In Search of Breed Type in the Kerry Blue Terrier: One Person’s Journey
by Stephen J. Schellenberg
If you ask most judges what they are looking for in the ring, their answer will include two of the most elusive words in the doggie lexicon – “breed type.” Defining those two words can be as frustrating as nailing Jello to a wall, yet they represent what the entire breeding enterprise is about – producing a dog that is recognizably a representative of its breed and no other. The standard is everyone’s common reference point, but beyond its words, we tend to think, “I know it when I see it.” However, we really have a hard time describing the “it.”
What follows is an account of my own efforts to define breed type in the breed that I love most – the Kerry Blue Terrier. I write this, not as a definitive statement on Kerry Blue type, but rather as an effort to stimulate discussion and to advance understanding, particularly my own. My hope is that comments from others can be collected and added to mine for posting on the USKBTC web site. Contact email addresses appear at the end of this commentary.
After more than 20 years in the breed as an active, if small-time, exhibitor and breeder, I still had great difficulty explaining what I thought was important in the Kerry Blue. With fellow Kerry people, I could discuss all sorts of details large and small, but I couldn’t organize them to explain Kerry Blue type to anyone else. That was when I came upon Rick Beauchamp’s book, Solving the Mysteries of Breed Type. He lays out a framework for thinking about breed type that brought some focus to my thinking.
Beauchamp breaks “type” down into five main categories, with different aspects of “type” assuming more or less importance, depending on the breed. Those five aspects are:
There is a danger in a framework like this. We can become too analytical and not see the whole dog. That’s why I like to change Beauchamp’s order to finish with breed character, which sums up everything else. I also like to start with movement, because that’s where my own journey to understanding began.
Generic movement may be the simplest thing to understand in dogs, although there’s a lot of anatomy and engineering involved in understanding it well. The understanding of movement that is appropriate to the breed, however, has been hindered by two factors. First, much of the early writing on the topic came from horsemen, who drew too many parallels to horses. Well, there are some distinct differences, (horses have a collarbone, can sleep standing up, don’t dig much, etc.). Second, much of the writing by dog people has come from those with rectangular breeds, (e.g., German Shepherds, Golden Retrievers), that are expected to show “Tremendous Reach And Drive (TRAD),” which is not appropriate for all breeds. In fact, in a short-backed dog like the Kerry, TRAD will produce overreaching and crabbing because the feet can’t get out of each other’s way. So what is appropriate for the Kerry Blue? It was originally a general purpose farm dog with special ability to go after vermin. Herding dogs such as collies or the Belgian breeds have very efficient movement with good length of stride, but the feet hardly leave the ground. Digging dogs such as fox terriers have a straighter front, a shorter upper arm, and a much shorter stride. My preference is for movement that is closer to the herding dog than the digging terriers, but with a higher head carriage. The rear feet should step in the footprint of the front but without wasting effort by lifting the leg any more than necessary. To do so, the rear feet need to reach under the dog as well as extending behind. The front feet reach straight forward to a point approximately below the nose. The feet should also converge toward a single track as the dog gains speed. I find it equally difficult to forgive short, mincing strides, “eggbeater” fronts, and high rear kicks, all of which cause the dog to tire out too quickly.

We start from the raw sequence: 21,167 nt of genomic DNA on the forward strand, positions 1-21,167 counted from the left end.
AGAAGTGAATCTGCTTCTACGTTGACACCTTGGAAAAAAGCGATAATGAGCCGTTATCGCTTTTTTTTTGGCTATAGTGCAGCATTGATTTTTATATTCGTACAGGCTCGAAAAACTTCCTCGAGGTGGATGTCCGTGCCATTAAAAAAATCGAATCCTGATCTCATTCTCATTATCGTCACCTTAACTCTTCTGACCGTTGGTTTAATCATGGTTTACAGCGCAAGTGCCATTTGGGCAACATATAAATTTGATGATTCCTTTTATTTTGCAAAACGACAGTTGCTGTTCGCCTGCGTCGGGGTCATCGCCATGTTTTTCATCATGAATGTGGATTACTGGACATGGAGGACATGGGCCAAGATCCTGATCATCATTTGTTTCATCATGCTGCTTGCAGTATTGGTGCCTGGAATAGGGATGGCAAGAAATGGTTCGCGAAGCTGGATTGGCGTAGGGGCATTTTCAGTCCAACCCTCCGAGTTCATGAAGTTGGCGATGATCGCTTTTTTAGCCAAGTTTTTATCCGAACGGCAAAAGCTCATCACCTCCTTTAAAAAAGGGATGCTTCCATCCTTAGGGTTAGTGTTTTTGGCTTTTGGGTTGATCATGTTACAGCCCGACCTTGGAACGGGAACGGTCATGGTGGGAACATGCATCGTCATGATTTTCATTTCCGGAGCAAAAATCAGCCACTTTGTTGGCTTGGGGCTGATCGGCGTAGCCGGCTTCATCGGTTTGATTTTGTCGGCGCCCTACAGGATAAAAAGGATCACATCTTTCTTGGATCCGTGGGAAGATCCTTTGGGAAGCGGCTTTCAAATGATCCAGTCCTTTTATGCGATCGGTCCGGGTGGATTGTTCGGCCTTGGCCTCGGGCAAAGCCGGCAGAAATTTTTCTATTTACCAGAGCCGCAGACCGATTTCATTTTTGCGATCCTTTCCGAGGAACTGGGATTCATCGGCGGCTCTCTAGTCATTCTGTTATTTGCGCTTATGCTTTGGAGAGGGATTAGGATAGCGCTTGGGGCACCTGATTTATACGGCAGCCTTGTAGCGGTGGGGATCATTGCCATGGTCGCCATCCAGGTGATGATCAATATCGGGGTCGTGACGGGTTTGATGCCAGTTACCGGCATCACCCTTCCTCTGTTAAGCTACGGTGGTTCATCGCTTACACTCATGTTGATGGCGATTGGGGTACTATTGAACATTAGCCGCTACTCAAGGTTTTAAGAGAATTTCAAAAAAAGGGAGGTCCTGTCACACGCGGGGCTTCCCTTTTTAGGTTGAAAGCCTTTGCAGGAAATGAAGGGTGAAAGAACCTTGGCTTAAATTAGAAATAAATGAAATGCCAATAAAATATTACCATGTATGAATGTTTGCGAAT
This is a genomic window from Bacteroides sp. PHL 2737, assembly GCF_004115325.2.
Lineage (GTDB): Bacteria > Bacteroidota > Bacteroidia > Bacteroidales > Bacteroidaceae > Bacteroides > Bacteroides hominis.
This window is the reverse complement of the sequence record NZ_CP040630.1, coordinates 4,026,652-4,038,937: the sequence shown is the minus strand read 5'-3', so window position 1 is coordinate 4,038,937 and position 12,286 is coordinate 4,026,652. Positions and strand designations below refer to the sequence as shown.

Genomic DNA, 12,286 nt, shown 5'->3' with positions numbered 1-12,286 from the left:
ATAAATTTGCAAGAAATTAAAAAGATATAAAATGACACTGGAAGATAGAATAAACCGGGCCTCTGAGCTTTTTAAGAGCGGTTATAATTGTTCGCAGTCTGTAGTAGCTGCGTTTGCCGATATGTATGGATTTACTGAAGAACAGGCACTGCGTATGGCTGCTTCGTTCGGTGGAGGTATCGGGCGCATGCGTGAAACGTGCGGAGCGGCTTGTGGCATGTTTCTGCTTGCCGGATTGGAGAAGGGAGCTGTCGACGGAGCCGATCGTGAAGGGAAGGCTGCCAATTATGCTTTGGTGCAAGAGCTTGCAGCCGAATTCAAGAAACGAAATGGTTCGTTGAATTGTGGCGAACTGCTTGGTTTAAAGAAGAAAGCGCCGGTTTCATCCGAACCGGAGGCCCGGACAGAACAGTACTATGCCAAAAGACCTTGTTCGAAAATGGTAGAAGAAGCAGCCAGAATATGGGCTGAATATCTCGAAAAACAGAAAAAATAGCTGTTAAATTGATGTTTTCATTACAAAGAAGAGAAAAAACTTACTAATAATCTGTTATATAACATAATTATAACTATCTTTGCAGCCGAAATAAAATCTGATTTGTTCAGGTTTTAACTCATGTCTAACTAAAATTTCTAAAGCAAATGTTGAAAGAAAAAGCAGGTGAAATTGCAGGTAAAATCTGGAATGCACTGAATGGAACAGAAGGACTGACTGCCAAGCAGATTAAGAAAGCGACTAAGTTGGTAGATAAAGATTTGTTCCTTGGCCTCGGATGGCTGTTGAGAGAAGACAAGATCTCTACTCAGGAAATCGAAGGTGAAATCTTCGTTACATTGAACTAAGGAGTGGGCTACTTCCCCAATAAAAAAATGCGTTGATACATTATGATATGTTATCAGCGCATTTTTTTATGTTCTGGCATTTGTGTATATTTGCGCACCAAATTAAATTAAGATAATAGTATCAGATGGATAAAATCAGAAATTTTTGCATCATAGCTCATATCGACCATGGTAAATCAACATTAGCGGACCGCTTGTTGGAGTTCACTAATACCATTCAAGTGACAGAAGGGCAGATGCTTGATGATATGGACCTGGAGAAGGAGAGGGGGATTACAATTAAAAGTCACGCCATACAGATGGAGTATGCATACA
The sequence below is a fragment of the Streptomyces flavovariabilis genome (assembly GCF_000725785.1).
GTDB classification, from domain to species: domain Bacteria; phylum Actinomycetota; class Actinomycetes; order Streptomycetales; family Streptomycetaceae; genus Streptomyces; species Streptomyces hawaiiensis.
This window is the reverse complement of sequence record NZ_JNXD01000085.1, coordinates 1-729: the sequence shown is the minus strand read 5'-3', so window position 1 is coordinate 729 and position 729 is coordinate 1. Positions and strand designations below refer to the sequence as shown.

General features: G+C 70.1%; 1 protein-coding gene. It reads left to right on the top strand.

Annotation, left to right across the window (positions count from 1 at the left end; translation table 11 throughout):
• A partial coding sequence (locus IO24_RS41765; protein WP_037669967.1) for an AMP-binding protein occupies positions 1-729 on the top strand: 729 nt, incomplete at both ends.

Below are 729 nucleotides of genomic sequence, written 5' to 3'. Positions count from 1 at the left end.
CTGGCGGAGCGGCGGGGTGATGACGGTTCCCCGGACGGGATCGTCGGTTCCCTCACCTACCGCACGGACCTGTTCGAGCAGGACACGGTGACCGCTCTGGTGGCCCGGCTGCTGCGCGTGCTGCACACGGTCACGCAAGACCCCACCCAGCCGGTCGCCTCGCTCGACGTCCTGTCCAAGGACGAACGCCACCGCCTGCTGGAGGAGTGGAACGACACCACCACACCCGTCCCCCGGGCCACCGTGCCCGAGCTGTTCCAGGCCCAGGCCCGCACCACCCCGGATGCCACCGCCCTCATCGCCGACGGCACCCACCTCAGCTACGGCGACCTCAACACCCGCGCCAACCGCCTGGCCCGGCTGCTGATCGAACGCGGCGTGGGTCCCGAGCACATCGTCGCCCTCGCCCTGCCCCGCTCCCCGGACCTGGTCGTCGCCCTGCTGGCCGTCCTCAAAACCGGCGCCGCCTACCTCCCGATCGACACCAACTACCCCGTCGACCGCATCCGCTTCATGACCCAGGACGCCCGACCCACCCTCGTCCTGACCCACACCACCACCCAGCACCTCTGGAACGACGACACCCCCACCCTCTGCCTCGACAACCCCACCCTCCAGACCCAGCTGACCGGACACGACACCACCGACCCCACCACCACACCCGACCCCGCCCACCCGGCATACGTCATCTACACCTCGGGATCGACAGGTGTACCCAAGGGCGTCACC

The Kerry Blue Terrier’s coat is clearly one of the defining characteristics of the breed. There probably is nothing that I can say that hasn’t already been said within the Kerry community, but I’d like to emphasize a few points. First, the standard allows quite a range of colors without preference. Even though we all have our biases, a dark slate dog or a light silvery dog is no less typical than one in the middle of the color range. Second, the standard is quite descriptive about the color change, but it seems that no one has ever looked very systematically at some of the folk wisdom, (e.g., a coat that turns early will end up with a skimpy texture). Do enough people have good records, that would enable us to we could collect them into a careful study? Finally, coat texture is as important as color. The standard says, “soft, dense and wavy” – all the words you really need. Not blow-dried straight, not moussed and sprayed to hold its shape, not so thick that a comb can’t reach the skin, just soft, dense and wavy, which brings us to the topic of grooming. I’m cheating here a bit because Beauchamp doesn’t include grooming as part of “type,” but I’ve watched grooming trends in our breed through the years, and the optical illusions that can be created have definitely changed the look of the breed. Just look at some of the picture of Kerries from fifty years ago, and you’ll have to agree. Probably the biggest change has been the grooming of the neck and back to emphasize the shortness of the back, which leads to the next topic, outline and structure.